Archer v. Mills

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Justia Opinion Summary

The Supreme Court affirmed the judgment of the district court denying Appellants' motion to intervene in this wrongful death action, holding that heirs of the decedent cannot intervene in a wrongful death action brought by the wrongful death representative.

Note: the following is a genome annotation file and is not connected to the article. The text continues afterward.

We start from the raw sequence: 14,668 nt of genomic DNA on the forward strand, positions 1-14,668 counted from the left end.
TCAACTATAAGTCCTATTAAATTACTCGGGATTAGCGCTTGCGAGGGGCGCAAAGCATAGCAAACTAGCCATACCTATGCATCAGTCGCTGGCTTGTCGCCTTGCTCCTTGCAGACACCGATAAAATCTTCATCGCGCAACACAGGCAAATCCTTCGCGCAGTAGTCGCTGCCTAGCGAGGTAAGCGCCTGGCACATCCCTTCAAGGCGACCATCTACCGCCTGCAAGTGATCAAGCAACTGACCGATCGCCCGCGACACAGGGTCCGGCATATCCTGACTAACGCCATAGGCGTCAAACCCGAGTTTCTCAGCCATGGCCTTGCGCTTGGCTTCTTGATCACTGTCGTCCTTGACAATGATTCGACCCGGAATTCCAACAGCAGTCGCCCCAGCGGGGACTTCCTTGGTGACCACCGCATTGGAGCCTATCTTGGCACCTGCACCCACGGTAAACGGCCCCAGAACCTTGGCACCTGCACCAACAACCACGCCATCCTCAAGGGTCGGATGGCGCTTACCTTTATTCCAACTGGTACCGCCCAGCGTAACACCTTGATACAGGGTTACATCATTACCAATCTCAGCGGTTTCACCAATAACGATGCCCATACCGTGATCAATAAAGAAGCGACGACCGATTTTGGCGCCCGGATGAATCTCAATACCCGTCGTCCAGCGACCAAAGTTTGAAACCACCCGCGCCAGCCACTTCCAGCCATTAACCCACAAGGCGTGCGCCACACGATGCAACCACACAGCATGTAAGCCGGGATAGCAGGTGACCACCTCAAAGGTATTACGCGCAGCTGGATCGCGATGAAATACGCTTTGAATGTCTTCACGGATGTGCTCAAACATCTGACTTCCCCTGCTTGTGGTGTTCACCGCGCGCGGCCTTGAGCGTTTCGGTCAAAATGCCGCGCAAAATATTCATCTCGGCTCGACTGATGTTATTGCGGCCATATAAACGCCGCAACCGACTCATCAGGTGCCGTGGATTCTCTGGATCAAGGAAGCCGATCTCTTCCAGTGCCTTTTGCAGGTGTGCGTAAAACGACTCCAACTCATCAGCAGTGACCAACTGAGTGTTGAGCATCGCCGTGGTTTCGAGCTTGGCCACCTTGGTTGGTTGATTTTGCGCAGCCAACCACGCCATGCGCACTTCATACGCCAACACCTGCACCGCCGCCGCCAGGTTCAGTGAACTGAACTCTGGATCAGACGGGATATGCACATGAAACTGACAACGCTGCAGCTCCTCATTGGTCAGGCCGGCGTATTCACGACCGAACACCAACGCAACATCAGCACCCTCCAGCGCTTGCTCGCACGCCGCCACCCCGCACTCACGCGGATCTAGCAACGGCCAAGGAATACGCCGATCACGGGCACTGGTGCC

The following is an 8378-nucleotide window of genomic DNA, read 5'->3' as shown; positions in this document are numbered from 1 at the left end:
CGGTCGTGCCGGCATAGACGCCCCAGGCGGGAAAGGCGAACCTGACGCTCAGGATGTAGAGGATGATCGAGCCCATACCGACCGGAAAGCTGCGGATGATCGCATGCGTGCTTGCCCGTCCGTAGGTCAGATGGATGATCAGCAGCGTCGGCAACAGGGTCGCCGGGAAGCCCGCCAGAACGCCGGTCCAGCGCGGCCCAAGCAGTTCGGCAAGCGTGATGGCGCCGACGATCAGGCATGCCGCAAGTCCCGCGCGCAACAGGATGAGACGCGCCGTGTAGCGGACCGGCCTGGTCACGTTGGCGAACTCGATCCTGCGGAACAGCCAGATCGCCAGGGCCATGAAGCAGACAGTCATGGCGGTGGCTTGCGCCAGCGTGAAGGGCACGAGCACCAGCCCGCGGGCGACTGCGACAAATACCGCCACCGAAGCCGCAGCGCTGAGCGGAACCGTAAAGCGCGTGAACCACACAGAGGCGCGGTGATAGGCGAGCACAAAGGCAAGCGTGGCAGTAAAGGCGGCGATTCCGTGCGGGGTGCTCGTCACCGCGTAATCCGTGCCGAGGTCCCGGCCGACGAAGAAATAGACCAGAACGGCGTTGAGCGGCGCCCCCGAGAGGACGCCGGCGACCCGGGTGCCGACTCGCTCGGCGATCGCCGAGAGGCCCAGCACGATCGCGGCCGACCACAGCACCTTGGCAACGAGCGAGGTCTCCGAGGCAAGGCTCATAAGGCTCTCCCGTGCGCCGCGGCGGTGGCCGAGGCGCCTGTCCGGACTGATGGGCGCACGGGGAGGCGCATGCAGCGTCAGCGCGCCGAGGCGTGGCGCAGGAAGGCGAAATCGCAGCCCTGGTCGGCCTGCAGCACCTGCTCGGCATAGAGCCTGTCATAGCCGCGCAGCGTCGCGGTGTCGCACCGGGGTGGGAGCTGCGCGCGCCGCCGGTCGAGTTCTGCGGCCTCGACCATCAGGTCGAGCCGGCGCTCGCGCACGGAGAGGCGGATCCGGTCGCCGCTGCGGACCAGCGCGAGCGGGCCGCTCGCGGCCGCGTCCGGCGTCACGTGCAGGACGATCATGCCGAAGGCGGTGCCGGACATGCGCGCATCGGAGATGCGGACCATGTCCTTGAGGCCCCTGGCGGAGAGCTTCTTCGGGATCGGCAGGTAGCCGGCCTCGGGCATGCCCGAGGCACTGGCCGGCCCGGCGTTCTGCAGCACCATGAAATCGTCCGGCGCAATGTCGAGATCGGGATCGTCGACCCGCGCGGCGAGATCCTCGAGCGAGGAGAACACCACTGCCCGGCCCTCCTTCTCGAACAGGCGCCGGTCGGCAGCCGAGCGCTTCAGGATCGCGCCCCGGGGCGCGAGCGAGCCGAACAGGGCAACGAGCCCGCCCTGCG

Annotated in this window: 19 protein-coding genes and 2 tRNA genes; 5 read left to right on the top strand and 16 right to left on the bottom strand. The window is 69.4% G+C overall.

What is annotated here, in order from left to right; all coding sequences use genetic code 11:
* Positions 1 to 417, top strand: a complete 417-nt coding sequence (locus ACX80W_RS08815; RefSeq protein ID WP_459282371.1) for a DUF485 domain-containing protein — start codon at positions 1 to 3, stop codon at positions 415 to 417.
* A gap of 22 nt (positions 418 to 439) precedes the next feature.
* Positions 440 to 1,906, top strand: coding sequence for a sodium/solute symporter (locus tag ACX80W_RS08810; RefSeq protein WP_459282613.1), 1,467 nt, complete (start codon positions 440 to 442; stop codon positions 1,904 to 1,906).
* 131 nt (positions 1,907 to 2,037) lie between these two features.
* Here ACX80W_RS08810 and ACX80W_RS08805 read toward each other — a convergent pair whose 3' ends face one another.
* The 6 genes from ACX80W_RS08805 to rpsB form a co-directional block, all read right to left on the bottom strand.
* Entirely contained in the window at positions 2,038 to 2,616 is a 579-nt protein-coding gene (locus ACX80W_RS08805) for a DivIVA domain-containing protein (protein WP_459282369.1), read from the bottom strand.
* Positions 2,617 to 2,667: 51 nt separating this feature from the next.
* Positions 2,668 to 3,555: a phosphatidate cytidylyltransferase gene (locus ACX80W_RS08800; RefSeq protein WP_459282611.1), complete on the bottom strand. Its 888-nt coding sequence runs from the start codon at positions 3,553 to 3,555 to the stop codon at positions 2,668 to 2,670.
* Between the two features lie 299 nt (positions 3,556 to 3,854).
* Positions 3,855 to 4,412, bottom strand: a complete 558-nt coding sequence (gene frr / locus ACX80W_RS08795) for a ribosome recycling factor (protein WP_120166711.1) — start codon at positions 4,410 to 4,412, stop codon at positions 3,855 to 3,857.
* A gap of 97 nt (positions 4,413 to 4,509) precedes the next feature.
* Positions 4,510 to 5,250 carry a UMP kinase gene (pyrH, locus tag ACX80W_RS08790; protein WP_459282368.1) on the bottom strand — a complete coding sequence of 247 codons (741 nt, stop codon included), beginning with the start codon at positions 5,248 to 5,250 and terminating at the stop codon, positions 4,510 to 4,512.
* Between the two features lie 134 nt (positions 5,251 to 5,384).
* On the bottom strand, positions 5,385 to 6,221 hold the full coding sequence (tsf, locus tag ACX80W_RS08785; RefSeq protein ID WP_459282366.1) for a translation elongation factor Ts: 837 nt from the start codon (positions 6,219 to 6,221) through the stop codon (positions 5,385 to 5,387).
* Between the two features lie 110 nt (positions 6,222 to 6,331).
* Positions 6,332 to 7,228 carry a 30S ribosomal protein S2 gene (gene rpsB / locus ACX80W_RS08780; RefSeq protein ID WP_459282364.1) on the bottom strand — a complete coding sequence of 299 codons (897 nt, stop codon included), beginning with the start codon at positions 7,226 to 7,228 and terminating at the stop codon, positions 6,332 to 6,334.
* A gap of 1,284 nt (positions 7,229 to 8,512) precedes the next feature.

Carrie Linn died after undergoing elective surgery. Carrie's niece, Kallista Mills, was appointed Carrie's wrongful death representative. Mills brought this wrongful death action against Charles Linn, Carrie's husband, alleging that he had negligently caused Carrie's death. One year later, Mills signed a release releasing Charles from all causes asserted against him. Mills and Charles then filed a stipulated motion to dismiss the wrongful death action with prejudice. After the execution of the release but before the filing of the stipulated motion to dismiss, Appellants - Carrie's daughters - filed a motion to intervene in the wrongful death action. Because Appellants did not timely serve counsel the motion, the court dismissed the action with prejudice. The Supreme Court affirmed, holding that beneficiaries, unless appointed as the wrongful death representative, are precluded from intervening in wrongful death actions.